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Bruce J. Krajewski reviews History, Metaphors, Fables

Hans BlumenbergHistory, Metaphors, Fables: A Hans Blumenberg Reader, trans. Hannes Bajohr, Florian Fuchs, and Joe Paul Kroll. New York: Cornell University Press, 2020. 609 pp.

Review by Bruce J. Krajewski

17 June 2020

The Reader is a kind of belated debutante ball for Hans Blumenberg, inviting a new audience to view Blumenberg not only at his entrance to scholarly life in the 1940s but also to key moments in his ascent of the rarefied staircase of German intellectual history, leading to rooms unintended for commoners. The summer of 2020 will be Blumenberg’s centennial.

The Blumenberg Reader is divided into four parts offering important and varied samplings on topics philosophical, technological, political, and literary, from 1946 to 1993. The editors have chosen wisely, presenting several new translations as well as key reprints from trusted translators like David Adams and one by Robert M. Wallace, who took on the Herculean task of translating three massive Blumenberg texts in the 1980s. Wallace’s contribution is “An Anthropological Approach to the Contemporary Significance of Rhetoric” (1971), which by itself is worth the price of admission. This neglected essay demonstrates that, like Martin Heidegger, Blumenberg suffers from an adverse dependence on Friedrich Nietzsche. Like Nietzsche, Blumenberg knows how to turn an academic phrase: “[T]he rhetorical effect is not an alternative that one can choose instead of an insight that one could also have, but an alternative to a definitive evidence that one cannot have.”

In “The Concept of Reality and the Theory of the State” (1968/69), Blumenberg foresees, by looking back on the 1930s and 40s, that our political future would depend on competing notions of reality, with the state’s politicians insisting during times of emergency, like a pandemic, that theirs is a “higher reality”––“the real real,” symptomatically also the name of a luxury consignment brand. This struggle for reality plays out in everyday life, by Blumenberg’s reckoning, when we attribute to the political party worthy of our allegiance the virtue of political truth missing in any competing party.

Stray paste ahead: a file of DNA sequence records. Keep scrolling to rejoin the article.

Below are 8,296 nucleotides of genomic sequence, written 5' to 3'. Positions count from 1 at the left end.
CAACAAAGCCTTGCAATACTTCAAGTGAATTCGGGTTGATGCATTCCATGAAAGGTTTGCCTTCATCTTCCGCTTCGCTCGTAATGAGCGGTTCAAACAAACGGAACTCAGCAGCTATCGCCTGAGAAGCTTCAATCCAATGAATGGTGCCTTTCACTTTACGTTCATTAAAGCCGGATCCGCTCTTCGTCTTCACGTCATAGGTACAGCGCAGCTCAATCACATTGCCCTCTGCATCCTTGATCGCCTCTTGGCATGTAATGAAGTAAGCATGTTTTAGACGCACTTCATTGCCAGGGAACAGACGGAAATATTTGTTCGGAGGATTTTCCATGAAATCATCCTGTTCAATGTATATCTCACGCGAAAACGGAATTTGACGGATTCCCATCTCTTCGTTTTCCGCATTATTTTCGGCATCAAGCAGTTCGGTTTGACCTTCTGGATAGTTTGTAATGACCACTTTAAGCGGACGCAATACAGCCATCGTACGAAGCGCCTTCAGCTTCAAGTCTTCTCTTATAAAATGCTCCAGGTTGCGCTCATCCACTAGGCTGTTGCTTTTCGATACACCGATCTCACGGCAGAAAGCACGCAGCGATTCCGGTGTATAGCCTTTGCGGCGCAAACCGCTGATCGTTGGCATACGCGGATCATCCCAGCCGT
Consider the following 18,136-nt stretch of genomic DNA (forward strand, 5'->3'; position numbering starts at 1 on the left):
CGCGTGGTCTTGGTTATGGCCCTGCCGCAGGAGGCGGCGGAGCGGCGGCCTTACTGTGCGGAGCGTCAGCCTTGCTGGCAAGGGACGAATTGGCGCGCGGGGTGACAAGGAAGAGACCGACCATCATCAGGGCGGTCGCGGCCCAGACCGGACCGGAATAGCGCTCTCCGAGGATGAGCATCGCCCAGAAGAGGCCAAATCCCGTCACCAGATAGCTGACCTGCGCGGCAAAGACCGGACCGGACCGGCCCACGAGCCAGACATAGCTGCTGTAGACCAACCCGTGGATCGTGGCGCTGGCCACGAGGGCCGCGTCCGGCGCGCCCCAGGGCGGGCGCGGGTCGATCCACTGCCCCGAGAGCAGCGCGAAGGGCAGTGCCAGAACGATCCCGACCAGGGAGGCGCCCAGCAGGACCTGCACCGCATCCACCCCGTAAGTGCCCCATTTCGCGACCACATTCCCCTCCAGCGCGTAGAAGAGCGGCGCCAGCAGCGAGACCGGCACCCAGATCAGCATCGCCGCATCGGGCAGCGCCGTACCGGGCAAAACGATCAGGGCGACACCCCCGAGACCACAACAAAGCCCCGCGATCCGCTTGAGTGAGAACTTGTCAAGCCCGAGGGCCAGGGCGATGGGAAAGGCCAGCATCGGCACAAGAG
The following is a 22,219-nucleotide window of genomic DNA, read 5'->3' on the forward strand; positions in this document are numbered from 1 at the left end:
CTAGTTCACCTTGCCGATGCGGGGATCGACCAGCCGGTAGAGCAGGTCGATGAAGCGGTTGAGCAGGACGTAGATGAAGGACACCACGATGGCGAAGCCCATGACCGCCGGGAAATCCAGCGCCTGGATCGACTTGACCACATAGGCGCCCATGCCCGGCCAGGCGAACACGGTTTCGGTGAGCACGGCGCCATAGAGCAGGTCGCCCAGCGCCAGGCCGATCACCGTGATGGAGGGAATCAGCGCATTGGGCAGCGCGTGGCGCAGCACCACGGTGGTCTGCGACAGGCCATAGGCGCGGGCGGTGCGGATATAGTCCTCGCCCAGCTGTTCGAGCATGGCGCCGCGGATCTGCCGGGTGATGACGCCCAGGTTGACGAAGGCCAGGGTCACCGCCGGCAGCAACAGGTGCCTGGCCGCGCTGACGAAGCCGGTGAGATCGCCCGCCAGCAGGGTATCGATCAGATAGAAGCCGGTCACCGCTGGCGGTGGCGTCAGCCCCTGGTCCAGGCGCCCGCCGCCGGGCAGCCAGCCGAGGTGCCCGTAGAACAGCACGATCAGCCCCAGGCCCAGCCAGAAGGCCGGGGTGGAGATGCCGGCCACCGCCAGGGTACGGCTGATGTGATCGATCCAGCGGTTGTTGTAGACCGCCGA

Blumenberg’s three-ring circus of erudition travels across centuries and visits uncharted venues. He entertains with his anti-Platonism, calling Socrates a “know-it-all” in “Unknown Aesopica.” He breaks out the punctuative megaphone to draw attention to Franz Kafka’s “Letter to My Father,” declaring it as “one of the essential documents of human existence as such!” He urges us not to mistake the letter as a text limited to Franz and his father. Instead, think of the text as “the father raised to the mythical realm,” giving the letter significance “beyond literary history.” The editors phrase it well in their introduction. Blumenberg wants the reader to view the father figure “as a ‘reoccupation’ of the absent medieval God.” Finally, Blumenberg-as-Barnum teases spectators with fanciful books “that need to be written,” like How to Do Nothing with Words.

Anyone could nitpick about the thankless job of translation. Blumenberg’s prose flies usually at such a height of abstraction, often using multiple subordinate clauses and lengthy prepositional phrases, that it is miraculous any translator finds the oxygen at those altitudes to complete the task. My aim here is to review a representative sample from the editors, who also translate many essays.

In a not-to-be-missed piece about William Faulkner (1958), Blumenberg writes about the corporal in the Pulitzer Prize-winning novel A Fable: “Die Gestalt des Korporals ist keine Kondensation des Guten, Heiligen, Humanen und Überhumanen, sie ist im Gegenteil von einer erschreckenden Armut, ohne Gesicht, ohne Seele.” The translation in the Reader: “The figure of the corporal is not a distillation of all that is good, sacred, humane, and superhumane; on the contrary, it is of startling poverty, with neither face nor soul.” “Überhumanen” should count as a nonce word, but it should not be confused with Nietzsche’s Übermenschen, and “superhumane” doesn’t seem to distance itself enough from Nietzsche’s Superman. Furthermore, “superhumane” is not quite what’s wanted in context. The context calls for something like the quality of an intensified Mensch, a person of extraordinary integrity, honor, affability. The phrase “with neither face nor soul” is correct but loses Blumenberg’s original rhythm signaled by the dual “ohne” (without). The translator could have gone with “faceless, soulless.” Blumenberg opts for “erschreckenden” before “poverty.” The adjective is rendered as “startling,” though that conveys more surprise and less horror or terror, both more common choices for erschrecken. Micro qualms for such a large and bounteous book.